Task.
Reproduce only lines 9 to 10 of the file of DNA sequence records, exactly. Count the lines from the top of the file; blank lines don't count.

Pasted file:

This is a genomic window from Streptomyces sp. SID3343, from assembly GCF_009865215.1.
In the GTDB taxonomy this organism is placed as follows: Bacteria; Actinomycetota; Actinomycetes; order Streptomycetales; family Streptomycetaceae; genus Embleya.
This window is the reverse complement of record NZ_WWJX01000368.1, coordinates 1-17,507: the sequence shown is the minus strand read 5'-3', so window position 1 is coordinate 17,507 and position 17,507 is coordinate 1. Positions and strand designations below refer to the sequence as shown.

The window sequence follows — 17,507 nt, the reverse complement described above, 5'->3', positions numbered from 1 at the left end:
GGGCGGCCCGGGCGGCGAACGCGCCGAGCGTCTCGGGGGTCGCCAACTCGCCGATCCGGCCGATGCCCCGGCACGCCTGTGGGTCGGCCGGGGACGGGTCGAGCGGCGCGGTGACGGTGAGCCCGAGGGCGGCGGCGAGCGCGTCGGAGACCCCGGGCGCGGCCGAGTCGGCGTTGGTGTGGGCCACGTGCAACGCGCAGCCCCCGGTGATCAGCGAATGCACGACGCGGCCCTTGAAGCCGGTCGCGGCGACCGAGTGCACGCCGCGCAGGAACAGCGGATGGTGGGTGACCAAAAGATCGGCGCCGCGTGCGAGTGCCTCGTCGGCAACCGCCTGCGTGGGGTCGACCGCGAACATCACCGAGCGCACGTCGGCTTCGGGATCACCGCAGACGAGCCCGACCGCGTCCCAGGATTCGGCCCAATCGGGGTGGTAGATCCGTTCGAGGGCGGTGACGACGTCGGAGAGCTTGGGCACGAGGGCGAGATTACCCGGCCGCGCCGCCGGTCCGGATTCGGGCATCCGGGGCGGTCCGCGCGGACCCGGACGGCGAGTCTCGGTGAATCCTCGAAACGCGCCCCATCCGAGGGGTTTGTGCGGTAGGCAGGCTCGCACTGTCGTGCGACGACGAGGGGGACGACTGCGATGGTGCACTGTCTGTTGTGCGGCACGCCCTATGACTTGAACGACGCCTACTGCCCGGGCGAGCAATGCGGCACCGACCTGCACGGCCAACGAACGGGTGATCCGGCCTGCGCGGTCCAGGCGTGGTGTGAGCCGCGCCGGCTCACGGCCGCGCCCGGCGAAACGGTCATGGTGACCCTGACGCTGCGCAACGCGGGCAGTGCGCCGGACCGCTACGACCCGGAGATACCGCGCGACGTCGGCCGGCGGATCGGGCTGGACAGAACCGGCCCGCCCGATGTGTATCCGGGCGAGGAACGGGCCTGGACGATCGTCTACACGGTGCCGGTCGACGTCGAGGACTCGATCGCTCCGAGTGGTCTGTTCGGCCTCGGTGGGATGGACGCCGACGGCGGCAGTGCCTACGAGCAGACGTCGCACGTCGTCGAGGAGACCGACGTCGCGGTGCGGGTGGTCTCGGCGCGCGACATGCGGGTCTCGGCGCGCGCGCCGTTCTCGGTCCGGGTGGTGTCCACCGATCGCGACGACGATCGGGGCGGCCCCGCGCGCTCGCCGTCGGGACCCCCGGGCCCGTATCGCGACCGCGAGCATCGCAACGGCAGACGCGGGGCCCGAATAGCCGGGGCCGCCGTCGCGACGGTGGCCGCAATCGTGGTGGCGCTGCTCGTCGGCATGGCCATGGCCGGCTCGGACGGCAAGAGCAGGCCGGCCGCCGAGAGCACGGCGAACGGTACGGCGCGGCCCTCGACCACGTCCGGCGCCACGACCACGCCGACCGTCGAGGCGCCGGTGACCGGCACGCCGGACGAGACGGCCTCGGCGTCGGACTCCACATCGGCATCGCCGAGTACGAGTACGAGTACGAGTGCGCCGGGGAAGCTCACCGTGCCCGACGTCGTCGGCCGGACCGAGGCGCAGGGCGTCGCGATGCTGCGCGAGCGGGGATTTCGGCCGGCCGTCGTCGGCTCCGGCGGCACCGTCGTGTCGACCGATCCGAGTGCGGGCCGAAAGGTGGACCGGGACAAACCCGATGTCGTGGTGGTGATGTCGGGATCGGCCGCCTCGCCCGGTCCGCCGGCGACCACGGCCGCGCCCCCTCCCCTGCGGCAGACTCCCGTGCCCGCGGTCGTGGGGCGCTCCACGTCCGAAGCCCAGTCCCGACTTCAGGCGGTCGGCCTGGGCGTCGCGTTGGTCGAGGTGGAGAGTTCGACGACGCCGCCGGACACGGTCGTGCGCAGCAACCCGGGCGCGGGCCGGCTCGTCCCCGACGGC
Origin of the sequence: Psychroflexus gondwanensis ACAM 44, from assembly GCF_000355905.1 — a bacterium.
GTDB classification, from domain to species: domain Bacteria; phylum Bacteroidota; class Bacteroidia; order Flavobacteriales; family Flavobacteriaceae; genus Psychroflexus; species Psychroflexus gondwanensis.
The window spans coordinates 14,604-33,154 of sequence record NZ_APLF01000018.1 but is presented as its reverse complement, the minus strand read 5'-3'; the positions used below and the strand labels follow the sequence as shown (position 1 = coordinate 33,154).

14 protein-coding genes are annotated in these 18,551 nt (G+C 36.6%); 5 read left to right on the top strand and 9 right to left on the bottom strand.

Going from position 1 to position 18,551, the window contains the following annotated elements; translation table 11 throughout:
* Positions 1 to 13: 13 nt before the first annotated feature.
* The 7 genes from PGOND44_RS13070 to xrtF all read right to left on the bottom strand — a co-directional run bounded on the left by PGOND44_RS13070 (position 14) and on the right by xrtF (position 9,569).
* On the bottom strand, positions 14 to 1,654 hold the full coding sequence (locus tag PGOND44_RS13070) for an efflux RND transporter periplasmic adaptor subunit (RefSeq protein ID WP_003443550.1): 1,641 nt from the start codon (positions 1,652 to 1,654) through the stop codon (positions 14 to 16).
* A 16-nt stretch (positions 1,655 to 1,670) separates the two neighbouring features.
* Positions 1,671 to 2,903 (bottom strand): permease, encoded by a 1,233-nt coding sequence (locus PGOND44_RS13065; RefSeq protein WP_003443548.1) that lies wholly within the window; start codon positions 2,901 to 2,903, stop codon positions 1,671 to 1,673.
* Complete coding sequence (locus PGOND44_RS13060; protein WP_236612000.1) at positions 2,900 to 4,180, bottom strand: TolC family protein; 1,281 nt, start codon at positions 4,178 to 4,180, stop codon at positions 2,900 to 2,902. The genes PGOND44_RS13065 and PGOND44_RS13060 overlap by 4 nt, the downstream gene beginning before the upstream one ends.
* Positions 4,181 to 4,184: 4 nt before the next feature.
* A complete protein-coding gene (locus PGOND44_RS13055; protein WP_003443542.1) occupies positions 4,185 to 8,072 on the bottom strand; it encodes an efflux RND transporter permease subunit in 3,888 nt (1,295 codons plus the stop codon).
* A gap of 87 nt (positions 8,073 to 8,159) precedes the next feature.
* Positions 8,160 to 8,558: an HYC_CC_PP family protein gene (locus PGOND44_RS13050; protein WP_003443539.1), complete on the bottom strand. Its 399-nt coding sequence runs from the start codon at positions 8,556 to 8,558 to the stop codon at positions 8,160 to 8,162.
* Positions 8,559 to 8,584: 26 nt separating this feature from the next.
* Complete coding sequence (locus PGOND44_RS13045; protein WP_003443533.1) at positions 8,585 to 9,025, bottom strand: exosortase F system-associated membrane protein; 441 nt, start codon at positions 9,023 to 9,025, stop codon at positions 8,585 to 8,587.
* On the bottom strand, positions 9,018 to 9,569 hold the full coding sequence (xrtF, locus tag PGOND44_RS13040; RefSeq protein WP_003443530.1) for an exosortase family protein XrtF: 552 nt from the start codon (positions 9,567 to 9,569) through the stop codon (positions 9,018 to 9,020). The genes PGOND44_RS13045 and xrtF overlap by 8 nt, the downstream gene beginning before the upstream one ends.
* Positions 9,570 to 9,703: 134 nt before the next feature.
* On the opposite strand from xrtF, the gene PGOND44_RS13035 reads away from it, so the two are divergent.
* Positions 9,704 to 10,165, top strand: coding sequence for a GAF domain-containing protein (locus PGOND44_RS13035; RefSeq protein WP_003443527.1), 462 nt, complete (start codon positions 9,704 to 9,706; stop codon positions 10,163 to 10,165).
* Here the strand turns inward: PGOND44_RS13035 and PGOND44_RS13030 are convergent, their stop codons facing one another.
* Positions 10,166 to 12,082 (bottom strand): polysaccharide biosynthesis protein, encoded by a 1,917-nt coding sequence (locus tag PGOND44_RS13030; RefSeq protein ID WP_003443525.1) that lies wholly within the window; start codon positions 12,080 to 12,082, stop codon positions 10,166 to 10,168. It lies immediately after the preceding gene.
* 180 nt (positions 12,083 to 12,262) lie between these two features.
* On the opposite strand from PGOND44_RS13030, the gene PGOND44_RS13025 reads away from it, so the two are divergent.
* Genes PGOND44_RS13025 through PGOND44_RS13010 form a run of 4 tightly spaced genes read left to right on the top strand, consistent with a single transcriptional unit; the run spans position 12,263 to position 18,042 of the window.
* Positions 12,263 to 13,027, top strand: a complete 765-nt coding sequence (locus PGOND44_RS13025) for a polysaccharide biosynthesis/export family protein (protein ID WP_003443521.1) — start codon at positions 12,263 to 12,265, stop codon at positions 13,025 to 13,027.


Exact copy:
14 protein-coding genes are annotated in these 18,551 nt (G+C 36.6%); 5 read left to right on the top strand and 9 right to left on the bottom strand.

Going from position 1 to position 18,551, the window contains the following annotated elements; translation table 11 throughout: